Benediction Online

Sunday, September 08, 2013

Are we having fun yet?

Philemon 1-21

Are you having a good time this morning? Are we having fun yet?

Jesus was being followed by a large crowd who were fascinated by him. He had become a first century celebrity. People were getting on the Jesus thing as a way to have a good time, a way to have fun. So today’s gospel is Jesus’ response. “Look,” he says, “following me isn’t a fun daytrip. It’s not a way to get out of the chores at home and hang out with friends while listening to great entertainment. Before you decide to follow me you need to think about what you’re doing, because it isn’t going to be easy.”

Which probably wasn’t what they wanted to hear, anymore than it’s what we want to hear. Some of us have been reading and thinking about a book by theologian Sally McFague in which she challenges the basis of consumerism – the idea that everything is available for our enjoyment and that the more stuff we have the happier we’ll be. It is hard for us to disengage from that mindset because it’s so prevalent – every time you turn on the television, pick up a magazine or log onto the internet, there’s a new opportunity for you to get something that will be wonderful. It will solve your problems or make you feel better or help you have more fun in your life.

It’s rather easy for us to think about spirituality in the same way. Why choose to follow Jesus or why choose to make God the center of your life? Because it will solve your problems, make you feel better and help you make new friends and have more fun.

But Jesus gives a corrective – if you want to follow me you will have to take up your cross. Doesn’t sound much like fun does it? Many of the early Christians did follow Jesus into martyrdom, but many more didn’t, so what did Jesus mean by this?

Our New Testament reading was from the unusual letter to Philemon. This is a personal letter sent by Paul to his friend Philemon, because one of Philemon’s slaves, Onesimus, had run away and ended up in Rome getting to know Paul. Now Onesimus is going back. This must have been a terribly difficult thing to do because most slave owners would punish a runaway slave with severe physical punishment if not death. Why did Onesimus go back? We can’t be sure, but my guess is that he went back because he felt it was the right thing to do. He was still owned by Philemon so he still owed him his life and labor.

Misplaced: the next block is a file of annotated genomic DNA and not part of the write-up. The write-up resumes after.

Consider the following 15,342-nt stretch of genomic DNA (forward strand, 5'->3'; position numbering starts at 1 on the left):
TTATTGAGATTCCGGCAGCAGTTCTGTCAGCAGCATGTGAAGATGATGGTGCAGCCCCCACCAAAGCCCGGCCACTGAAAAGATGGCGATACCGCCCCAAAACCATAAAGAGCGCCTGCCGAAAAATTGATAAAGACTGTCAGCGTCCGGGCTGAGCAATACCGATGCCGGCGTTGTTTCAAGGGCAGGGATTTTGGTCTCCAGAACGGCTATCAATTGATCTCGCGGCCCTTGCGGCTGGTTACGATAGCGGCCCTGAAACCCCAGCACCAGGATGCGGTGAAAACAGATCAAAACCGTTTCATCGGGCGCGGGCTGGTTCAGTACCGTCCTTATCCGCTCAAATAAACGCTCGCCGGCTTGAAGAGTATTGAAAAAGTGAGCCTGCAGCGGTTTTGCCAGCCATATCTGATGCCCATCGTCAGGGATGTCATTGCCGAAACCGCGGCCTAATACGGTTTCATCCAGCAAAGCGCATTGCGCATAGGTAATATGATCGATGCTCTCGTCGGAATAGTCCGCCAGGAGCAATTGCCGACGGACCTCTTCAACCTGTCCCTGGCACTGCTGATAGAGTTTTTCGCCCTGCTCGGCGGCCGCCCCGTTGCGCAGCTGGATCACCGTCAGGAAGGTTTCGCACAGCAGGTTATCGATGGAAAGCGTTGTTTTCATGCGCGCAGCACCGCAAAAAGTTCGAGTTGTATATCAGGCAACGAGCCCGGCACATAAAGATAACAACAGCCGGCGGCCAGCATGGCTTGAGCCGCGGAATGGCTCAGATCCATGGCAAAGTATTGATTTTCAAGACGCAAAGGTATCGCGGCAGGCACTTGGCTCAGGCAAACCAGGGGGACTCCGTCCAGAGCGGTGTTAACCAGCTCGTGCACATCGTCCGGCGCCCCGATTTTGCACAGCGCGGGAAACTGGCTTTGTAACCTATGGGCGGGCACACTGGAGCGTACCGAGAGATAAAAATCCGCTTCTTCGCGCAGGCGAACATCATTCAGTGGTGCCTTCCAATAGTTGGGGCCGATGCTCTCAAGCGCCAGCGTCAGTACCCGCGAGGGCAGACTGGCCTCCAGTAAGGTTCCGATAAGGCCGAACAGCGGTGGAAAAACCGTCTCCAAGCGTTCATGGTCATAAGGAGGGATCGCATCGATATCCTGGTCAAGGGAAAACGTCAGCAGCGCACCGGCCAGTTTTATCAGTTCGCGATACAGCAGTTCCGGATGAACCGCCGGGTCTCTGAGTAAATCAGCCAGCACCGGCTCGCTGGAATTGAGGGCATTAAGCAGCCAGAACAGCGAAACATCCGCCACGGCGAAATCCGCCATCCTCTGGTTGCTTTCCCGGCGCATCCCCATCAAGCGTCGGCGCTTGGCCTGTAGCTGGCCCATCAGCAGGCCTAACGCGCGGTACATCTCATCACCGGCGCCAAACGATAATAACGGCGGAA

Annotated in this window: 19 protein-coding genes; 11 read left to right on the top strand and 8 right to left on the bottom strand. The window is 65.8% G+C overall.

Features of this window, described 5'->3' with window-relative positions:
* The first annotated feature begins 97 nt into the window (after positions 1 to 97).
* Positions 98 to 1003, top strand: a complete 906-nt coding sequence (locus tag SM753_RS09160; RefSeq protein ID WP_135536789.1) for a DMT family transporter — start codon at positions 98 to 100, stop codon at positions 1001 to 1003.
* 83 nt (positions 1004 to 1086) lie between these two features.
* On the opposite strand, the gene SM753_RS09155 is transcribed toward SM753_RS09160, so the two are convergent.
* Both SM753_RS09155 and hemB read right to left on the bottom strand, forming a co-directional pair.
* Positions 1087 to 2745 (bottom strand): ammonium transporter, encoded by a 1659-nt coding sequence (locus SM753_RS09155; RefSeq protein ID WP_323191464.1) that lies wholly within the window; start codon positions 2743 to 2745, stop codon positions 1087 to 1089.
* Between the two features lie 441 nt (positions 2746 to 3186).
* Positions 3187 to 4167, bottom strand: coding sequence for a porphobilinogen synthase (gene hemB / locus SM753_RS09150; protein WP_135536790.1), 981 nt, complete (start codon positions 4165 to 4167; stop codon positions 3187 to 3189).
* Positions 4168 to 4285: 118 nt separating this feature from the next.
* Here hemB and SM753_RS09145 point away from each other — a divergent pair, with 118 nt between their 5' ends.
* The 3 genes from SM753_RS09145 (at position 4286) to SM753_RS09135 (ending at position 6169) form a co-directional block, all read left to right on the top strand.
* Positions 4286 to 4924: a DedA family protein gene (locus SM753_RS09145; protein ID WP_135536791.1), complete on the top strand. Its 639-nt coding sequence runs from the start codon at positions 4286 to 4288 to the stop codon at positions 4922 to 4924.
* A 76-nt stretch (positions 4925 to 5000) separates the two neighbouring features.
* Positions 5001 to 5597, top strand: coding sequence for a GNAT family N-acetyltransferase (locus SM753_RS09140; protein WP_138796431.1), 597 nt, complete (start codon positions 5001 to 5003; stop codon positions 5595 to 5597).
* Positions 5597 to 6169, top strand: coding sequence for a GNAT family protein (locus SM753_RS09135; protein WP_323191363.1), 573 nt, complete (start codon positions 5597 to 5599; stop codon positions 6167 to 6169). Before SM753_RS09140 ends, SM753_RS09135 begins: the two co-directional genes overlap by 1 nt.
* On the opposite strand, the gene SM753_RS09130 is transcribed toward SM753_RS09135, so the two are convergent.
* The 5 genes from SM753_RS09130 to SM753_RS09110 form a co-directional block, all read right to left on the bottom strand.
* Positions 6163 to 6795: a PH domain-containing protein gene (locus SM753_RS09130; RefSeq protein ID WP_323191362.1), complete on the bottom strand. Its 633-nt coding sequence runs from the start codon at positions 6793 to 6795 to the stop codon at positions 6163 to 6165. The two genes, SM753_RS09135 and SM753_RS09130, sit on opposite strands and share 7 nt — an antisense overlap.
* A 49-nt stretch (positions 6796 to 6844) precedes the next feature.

I imagine that for Onesimus going back was taking up his cross. Because of his relationship with God, he was no longer able with integrity to be on the run. Going deeper into our spiritual life means that we have to face the things that prevent us from being fully transparent. We have to face the places that scare us as tell ourselves the truth about who we are with all our baggage. That is never easy. We all have shadow places that we’re not proud of, things that trip us up again and again.

Following Jesus means staying with the pain, our pain and other’s pain instead of throwing ourselves into fun activities, over eating or buying more stuff so we can numb out. Staying with the pain isn’t fun.
But following Jesus offers a lot more than an entertaining time. Getting to know God is the only thing that truly fulfills us, because we were made to be in relationship with the divine. It is the one thing that stretches us to be all that we can be.

As we are able to stay with the pain and continue to open ourselves to God, healing happens. Life continues to have times of great pain, but we know that we are held in the everlasting arms. We know that life is full of suffering but it is also full of the overcoming of suffering and so we are able to develop a sense of inner peace which doesn’t go away even when life is definitely not fun.